Sunday, February 5, 2017

February 17, 2017 - Wajda's 'Man of Marble' (at Polish Home)

Film host: Ryszard Kott

Man of Marble (Polish: Człowiek z marmuru) is a 1976 Polish film directed by Andrzej Wajda. It chronicles the fall from grace of a fictional heroic Polish bricklayer, Mateusz Birkut (played by Jerzy Radziwiłowicz), who became the symbol of an over-achieving worker, in Nowa Huta, a new socialist city near Kraków. Agnieszka, played by Krystyna Janda in her first role, is a young filmmaker who is making her diploma film (a student graduation requirement) on Birkut, whose whereabouts seems to have been lost two decades later. The title refers to the propagandist marble statues made in Birkut's image.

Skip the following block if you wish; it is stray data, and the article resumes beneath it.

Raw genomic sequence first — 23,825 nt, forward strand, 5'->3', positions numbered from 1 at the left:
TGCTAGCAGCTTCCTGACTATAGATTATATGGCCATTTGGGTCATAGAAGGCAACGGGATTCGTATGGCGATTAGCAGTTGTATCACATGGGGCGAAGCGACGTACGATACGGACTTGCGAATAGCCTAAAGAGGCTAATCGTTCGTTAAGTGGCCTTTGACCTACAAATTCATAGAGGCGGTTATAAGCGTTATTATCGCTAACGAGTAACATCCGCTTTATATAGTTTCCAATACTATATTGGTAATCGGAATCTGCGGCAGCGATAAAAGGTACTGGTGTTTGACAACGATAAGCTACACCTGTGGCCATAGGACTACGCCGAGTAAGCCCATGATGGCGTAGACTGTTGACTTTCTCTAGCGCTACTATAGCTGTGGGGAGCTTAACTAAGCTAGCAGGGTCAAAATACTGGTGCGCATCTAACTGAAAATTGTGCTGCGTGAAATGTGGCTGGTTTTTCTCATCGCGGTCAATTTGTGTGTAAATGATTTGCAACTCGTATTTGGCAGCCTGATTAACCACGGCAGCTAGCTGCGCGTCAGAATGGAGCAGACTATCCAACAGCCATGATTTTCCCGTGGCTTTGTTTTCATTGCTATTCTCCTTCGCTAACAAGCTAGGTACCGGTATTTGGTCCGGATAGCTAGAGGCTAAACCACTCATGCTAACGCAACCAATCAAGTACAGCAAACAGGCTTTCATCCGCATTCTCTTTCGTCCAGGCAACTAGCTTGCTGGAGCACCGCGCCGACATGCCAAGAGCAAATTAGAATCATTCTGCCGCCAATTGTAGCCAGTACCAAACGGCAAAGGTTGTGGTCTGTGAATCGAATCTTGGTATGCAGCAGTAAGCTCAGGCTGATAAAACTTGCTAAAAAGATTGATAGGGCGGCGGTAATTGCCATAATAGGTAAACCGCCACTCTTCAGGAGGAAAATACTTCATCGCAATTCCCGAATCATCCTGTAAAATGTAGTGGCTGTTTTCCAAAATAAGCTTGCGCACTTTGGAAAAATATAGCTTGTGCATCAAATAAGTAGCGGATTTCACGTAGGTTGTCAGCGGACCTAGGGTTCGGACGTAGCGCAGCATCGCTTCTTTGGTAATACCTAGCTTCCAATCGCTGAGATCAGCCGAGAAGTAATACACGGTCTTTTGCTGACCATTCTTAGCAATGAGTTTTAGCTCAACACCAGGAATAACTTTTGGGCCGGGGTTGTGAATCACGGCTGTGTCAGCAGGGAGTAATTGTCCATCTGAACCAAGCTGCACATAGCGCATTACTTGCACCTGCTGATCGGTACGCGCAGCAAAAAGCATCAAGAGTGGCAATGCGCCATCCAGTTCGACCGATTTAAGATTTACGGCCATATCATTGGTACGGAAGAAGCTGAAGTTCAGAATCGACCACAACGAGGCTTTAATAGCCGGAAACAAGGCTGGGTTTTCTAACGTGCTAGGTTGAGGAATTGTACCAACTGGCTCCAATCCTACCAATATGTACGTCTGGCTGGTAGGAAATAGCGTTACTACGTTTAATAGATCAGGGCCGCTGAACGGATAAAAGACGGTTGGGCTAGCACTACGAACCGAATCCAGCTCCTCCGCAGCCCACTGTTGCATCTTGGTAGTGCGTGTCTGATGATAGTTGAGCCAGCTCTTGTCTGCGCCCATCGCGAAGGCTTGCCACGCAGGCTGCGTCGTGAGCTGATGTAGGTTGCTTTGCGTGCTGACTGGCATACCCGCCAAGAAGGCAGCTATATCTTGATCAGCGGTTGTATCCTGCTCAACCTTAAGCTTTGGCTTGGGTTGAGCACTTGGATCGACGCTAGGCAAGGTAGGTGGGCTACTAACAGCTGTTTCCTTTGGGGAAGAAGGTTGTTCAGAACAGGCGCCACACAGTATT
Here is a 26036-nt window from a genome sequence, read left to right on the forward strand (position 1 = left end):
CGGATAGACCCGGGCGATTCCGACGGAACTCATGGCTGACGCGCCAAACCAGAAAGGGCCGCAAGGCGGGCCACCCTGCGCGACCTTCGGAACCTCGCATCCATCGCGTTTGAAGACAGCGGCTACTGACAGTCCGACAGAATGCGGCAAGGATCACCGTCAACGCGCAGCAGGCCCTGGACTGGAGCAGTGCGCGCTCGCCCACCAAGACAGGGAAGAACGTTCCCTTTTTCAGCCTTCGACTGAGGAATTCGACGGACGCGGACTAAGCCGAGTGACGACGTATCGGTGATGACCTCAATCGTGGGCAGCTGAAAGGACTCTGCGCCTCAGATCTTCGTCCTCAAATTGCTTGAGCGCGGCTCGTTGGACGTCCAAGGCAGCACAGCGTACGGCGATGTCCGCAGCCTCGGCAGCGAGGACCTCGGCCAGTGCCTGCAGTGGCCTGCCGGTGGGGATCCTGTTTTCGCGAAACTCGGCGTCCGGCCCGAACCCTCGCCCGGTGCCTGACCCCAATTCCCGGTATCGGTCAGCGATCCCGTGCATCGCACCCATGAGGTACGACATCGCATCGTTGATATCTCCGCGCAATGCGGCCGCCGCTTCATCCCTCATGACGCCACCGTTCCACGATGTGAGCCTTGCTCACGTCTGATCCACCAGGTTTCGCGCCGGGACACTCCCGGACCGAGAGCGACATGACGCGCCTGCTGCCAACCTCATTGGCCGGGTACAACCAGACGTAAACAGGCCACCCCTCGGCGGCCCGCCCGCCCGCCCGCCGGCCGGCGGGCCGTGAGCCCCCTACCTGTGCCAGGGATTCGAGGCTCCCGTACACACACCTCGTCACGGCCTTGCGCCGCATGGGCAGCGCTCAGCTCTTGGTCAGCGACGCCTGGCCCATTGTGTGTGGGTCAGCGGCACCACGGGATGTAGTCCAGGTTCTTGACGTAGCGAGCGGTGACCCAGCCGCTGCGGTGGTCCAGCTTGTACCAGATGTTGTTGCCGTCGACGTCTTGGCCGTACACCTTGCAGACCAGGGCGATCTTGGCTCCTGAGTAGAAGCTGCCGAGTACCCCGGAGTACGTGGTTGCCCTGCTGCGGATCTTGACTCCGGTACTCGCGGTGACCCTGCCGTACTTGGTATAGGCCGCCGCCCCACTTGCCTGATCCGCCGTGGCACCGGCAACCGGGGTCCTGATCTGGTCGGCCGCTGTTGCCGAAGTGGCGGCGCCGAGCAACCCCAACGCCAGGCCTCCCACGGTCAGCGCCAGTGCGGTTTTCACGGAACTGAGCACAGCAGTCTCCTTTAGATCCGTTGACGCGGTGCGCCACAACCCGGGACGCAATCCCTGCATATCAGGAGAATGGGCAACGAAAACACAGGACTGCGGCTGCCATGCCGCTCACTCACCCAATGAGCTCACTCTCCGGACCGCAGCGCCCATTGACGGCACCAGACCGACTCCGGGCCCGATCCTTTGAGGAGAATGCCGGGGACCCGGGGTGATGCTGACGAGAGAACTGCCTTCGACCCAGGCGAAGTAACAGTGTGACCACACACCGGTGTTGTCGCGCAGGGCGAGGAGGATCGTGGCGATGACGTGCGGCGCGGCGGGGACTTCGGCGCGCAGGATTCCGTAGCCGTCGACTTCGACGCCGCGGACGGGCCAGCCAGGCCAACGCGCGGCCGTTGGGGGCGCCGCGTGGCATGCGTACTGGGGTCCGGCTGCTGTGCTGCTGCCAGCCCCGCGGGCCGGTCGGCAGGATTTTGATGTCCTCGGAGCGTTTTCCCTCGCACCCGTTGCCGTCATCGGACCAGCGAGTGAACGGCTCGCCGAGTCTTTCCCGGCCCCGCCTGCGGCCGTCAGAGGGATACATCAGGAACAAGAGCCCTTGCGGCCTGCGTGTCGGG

From the 2014 review by Philip French in The Guardian: [...] A major milestone in Polish cinema, Man of Marble comes from a period of political thaw, moderate affluence and agonised self-questioning between the end of hardline postwar Stalinism in the 1950s and the return of authoritarianism, which culminated in the imposition of martial law in 1981.

Contemplated by Andrzej Wajda ever since he completed his war trilogy in 1959, and much influenced by Citizen Kane, it features the movie debut of the charismatic 25-year Krystyna Janda as tough, chain-smoking film-school student Agnieszka, dressed in flared jeans and denim jacket. She's working on her graduation project, a controversial documentary in the then fashionable American cinéma vérité style. ("No tripods, just hand-held cameras and wide-angle lens," she tells her middle-aged cameraman.) Its subject is Mateusz Birkut (Jerzy Radziwiłowicz), a long-forgotten Stakhanovite bricklayer who became a Stalinist hero, the focus of propagandist documentaries, and then disappeared into obscurity, a victim of the system.[...]